Pharmacological and Toxicological Study of Maytenus ilicifolia Leaf Extract Part IIClinical Study (Phase I)

Pharmacological and Toxicological Study of Maytenus ilicifolia Leaf Extract Part IIClinical Study (Phase I)

Author Tabach, Ricardo Autor UNIFESP Google Scholar
Duarte-Almeida, Joaquim M. Autor UNIFESP Google Scholar
Carlini, E. A. Autor UNIFESP Google Scholar
Abstract Maytenus ilicifolia is a plant widely used in South American folk medicine as an effective anti-dyspeptic agent, and the aim of this study was to evaluate their clinical and toxicological effects in healthy volunteers in order to establish its maximum safe dose. We selected 24 volunteers (12 women and 12 men) between 20 and 40years of age and put them through clinical/laboratory screening and testing to ascertain their psychomotor functions (simple visual reaction, speed and accuracy, finger tapping tests). M. ilicifolia tablets were administered in increasing weekly dosages, from an initial dose of 100mg to a final dose of 2000mg. The volunteers' clinical and biochemical profiles and psychomotor functions were evaluated weekly, and they also completed a questionnaire about any adverse reactions. All subjects completed the study without significant changes in the evaluated parameters. The most cited adverse reactions were xerostomia (dry mouth syndrome) (16.7%) and polyuria (20.8%), with reversal of these symptoms without any intervention during the study. The clinical Phase I study showed that the administration of up to 2000mg of the extract was well tolerated, with few changes in biochemical, hematological or psychomotor function parameters, and no significant adverse reactions. Copyright (c) 2017 John Wiley & Sons, Ltd.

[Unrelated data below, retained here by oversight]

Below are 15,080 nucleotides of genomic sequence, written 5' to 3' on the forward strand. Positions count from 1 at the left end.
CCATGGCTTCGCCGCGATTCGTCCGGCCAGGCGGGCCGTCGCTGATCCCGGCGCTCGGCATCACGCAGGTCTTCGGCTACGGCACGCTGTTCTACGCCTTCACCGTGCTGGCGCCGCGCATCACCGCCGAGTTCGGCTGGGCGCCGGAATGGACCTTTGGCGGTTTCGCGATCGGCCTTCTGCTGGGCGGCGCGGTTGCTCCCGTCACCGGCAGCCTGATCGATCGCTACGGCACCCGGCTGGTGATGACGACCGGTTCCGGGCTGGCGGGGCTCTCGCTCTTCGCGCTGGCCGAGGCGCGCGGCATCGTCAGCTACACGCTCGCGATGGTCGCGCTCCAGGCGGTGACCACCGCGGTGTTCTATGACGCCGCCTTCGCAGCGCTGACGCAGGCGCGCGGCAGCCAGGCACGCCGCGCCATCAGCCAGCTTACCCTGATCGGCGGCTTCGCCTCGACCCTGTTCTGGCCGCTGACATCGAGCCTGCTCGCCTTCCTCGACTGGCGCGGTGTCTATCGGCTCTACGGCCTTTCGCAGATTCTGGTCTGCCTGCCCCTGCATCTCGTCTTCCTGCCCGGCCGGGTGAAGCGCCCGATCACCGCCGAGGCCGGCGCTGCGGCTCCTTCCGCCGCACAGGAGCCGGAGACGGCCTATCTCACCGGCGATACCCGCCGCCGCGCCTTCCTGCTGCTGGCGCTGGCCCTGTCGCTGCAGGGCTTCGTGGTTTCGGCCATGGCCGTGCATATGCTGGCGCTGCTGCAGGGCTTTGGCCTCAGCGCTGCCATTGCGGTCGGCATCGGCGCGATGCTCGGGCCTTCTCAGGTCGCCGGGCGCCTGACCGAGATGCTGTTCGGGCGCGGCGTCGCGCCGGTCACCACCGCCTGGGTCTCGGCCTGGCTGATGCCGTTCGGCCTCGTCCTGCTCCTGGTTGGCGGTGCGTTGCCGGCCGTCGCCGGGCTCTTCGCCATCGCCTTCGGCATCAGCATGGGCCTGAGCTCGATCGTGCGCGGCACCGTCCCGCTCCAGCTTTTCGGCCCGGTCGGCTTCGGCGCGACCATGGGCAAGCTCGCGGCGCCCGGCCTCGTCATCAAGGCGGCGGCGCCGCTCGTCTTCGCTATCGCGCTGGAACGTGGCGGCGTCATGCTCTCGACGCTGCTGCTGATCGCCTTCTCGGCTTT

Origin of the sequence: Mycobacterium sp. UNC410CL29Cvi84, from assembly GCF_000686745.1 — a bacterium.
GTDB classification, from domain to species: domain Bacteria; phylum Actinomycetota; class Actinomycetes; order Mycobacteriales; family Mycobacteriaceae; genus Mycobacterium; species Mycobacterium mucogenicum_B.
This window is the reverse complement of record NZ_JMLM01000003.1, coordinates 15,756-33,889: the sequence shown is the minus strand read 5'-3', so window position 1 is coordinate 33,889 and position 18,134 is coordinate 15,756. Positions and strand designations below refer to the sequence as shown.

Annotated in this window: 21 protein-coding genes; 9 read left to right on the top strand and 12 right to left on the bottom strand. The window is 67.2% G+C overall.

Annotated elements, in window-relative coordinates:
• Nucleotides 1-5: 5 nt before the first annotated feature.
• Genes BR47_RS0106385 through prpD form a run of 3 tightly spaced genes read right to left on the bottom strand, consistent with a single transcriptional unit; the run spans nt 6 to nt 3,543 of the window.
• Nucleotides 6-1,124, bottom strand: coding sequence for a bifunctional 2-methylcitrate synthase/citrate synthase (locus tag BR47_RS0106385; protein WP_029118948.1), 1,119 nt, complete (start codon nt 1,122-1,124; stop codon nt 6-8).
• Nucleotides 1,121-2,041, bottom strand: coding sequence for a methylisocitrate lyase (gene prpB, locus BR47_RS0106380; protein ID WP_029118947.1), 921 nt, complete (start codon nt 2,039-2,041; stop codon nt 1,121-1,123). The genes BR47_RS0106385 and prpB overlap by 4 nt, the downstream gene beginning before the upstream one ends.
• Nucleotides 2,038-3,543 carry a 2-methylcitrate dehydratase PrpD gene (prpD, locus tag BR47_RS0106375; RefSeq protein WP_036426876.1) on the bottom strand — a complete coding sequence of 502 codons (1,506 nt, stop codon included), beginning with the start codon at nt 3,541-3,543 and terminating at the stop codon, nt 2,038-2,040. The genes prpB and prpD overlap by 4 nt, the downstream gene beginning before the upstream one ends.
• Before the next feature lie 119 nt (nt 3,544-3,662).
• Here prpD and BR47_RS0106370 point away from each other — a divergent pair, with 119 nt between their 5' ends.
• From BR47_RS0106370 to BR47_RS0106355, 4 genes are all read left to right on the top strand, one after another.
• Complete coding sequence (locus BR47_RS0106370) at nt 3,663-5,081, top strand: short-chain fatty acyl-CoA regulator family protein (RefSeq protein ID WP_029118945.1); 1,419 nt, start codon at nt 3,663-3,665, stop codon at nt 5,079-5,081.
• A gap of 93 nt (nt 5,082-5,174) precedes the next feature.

Keywords clinical research
anti-ulcer effect
serological and biochemical data
xmlui.dri2xhtml.METS-1.0.item-coverage Hoboken
Language English
Sponsor CEBRID
Date 2017
Published in Phytotherapy Research. Hoboken, v. 31, n. 6, p. 921-926, 2017.
ISSN 0951-418X (Sherpa/Romeo, impact factor)
Publisher Wiley
Extent 921-926
Access rights Closed access
Type Article
Web of Science ID WOS:000402958900011

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